My Music Lexicon: G is for Grateful Dead (and no-one else)

And so we reach the heart of the matter. The band that this blog derives its name from, the band that this blogger listens to more than any other.

So what’s so special about the Grateful Dead? I’m by no means a natural evangelist, but a bit of background explanation might help.

The bus came by and I got on

Some time during the summer of 1990 I spotted an advertisement in a Sunday paper. The Grateful Dead on tour in Europe, playing Wembley Arena in October. Oh, the Grateful Dead, were they still going? I decided to go along, largely out of curiosity really, just to see if they would play anything recognisable from ‘American Beauty’, the only album of theirs that I had ever owned. Nostalgia time. One last hurrah for the days of my youth.

 October 30th arrived. I got to the venue just a few minutes before showtime according to the ticket. Suddenly, a huge roar from inside. I dived through the nearest entrance and took in the scene. Above the stage an immense lighting rig was throwing green and purple beams onto – hey, there’s a lot of them. There was the great Jerry himself, so that must be Bob centre-stage and Phil on bass; did I know about the two drummers? I hadn’t been aware of the two keyboard players. No matter. They opened with ‘Jack Straw’, which I had heard before.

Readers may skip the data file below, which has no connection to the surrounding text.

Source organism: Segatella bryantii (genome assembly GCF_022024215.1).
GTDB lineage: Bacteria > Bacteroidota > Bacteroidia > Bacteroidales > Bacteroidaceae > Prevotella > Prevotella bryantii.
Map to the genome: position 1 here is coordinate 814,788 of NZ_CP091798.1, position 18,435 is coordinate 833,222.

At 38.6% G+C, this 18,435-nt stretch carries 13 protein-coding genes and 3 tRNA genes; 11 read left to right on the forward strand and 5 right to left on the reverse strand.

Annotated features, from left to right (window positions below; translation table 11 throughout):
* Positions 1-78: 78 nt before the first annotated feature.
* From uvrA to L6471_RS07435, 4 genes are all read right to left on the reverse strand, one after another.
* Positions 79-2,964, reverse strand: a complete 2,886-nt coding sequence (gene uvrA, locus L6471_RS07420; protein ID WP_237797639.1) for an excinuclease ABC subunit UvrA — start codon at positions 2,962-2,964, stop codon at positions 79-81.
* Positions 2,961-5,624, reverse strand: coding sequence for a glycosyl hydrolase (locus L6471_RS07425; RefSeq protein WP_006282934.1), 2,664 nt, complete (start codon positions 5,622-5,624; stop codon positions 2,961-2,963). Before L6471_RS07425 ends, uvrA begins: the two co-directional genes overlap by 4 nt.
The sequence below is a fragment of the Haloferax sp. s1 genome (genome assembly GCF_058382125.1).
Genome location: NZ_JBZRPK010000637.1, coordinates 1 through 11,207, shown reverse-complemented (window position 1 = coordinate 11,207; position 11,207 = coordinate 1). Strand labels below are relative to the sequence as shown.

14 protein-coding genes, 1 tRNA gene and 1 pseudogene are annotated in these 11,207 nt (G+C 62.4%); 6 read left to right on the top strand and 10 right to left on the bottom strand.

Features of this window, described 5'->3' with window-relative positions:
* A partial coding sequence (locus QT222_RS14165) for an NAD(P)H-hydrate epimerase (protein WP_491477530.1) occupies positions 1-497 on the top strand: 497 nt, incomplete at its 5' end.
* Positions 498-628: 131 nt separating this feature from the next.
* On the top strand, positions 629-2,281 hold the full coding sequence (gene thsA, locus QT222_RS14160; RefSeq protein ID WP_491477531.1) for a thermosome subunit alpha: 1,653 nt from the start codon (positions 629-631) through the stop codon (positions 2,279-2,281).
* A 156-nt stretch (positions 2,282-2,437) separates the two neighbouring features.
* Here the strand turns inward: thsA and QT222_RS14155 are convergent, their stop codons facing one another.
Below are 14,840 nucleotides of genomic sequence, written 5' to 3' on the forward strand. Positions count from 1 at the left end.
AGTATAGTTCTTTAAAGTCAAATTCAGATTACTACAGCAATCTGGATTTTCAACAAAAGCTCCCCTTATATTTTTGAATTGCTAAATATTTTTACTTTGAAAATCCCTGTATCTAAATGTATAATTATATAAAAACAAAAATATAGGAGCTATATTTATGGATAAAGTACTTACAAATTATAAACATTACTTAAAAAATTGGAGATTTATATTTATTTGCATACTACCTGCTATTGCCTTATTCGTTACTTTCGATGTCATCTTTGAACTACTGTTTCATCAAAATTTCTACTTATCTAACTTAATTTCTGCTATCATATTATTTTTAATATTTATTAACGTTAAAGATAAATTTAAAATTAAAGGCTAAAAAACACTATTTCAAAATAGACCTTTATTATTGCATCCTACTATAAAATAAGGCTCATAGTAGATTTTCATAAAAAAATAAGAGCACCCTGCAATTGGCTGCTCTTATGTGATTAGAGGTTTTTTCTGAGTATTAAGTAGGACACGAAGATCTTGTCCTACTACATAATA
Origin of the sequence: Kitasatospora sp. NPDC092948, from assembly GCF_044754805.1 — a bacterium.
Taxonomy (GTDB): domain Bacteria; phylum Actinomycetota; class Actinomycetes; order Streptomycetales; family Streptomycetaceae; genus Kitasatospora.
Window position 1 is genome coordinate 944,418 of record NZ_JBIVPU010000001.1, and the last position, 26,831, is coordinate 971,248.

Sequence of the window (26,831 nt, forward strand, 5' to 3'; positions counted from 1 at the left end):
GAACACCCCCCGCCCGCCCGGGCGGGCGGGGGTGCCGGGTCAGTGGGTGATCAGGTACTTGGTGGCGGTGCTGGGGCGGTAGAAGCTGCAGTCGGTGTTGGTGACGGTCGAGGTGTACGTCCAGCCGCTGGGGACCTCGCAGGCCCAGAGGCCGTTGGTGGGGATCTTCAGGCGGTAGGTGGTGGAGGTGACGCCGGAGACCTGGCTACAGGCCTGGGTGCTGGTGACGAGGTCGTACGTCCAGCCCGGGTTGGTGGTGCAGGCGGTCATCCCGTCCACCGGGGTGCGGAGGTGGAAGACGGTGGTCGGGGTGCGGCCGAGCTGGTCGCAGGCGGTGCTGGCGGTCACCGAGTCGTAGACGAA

Didn’t know that next one (it was ‘Bertha’). Likewise, no matter. The music took over. There was nothing else I recognised, apart from Dylan’s ‘Queen Jane Approximately’, but that didn’t matter either. This was fun: no, it was better than fun, it was great.

About halfway through the second set I finally got it. The formalities of the basic song (‘Terrapin Station’, I later discovered) had been left far behind, and most of the players seemed to be off doing their own thing around the last vestiges of the original chord structure. Then – don’t ask me how – it all suddenly gelled, everything fell into place and they were together, all driving off in the same, but a new, direction.

I discovered some years later that this magic moment is felt by all who become deadheads and is commonly described as ‘the affinity click.’

The next day was, in the musical sense, the first day of the rest of my life. I bought more Dead albums as I let the dust settle on my old collection. I scoured shops for books about the group. I was hooked. I was a Deadhead, and I have been ever since.

However, having made the connection, I feed my habit by listening to concert recordings. Although my direct experience is limited, I know what it’s like and these live recordings lay it all out again for me. As well as all the CDs, I’ve downloaded over 900 shows – and I haven’t listened to all of them yet (and there are still more I haven’t got round to).

So much Dead, so little time.

This is a version of my first song – Jack Straw – from a legendary open air show in 1972. Please take the time to watch and listen: it will tell you all you need to know about the Dead – and the deadheads:



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